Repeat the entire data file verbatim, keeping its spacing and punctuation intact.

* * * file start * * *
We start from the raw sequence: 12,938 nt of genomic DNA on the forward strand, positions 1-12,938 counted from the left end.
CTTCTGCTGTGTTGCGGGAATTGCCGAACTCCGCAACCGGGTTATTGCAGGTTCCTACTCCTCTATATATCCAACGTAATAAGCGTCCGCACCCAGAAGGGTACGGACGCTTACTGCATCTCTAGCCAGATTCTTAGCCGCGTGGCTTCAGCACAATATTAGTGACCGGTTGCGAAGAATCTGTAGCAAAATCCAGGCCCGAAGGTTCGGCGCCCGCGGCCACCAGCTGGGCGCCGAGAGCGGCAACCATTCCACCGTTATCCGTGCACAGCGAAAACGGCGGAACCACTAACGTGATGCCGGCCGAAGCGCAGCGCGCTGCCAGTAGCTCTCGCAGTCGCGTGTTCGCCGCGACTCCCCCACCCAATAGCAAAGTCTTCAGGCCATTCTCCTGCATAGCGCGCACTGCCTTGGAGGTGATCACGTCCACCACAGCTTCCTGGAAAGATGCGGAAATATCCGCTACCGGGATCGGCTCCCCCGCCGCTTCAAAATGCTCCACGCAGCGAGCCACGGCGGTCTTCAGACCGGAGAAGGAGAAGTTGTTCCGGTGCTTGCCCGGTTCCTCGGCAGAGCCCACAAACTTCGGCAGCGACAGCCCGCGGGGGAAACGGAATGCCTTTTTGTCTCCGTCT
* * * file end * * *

We start from the raw sequence: 12,938 nt of genomic DNA on the forward strand, positions 1-12,938 counted from the left end.
CTTCTGCTGTGTTGCGGGAATTGCCGAACTCCGCAACCGGGTTATTGCAGGTTCCTACTCCTCTATATATCCAACGTAATAAGCGTCCGCACCCAGAAGGGTACGGACGCTTACTGCATCTCTAGCCAGATTCTTAGCCGCGTGGCTTCAGCACAATATTAGTGACCGGTTGCGAAGAATCTGTAGCAAAATCCAGGCCCGAAGGTTCGGCGCCCGCGGCCACCAGCTGGGCGCCGAGAGCGGCAACCATTCCACCGTTATCCGTGCACAGCGAAAACGGCGGAACCACTAACGTGATGCCGGCCGAAGCGCAGCGCGCTGCCAGTAGCTCTCGCAGTCGCGTGTTCGCCGCGACTCCCCCACCCAATAGCAAAGTCTTCAGGCCATTCTCCTGCATAGCGCGCACTGCCTTGGAGGTGATCACGTCCACCACAGCTTCCTGGAAAGATGCGGAAATATCCGCTACCGGGATCGGCTCCCCCGCCGCTTCAAAATGCTCCACGCAGCGAGCCACGGCGGTCTTCAGACCGGAGAAGGAGAAGTTGTTCCGGTGCTTGCCCGGTTCCTCGGCAGAGCCCACAAACTTCGGCAGCGACAGCCCGCGGGGGAAACGGAATGCCTTTTTGTCTCCGTCT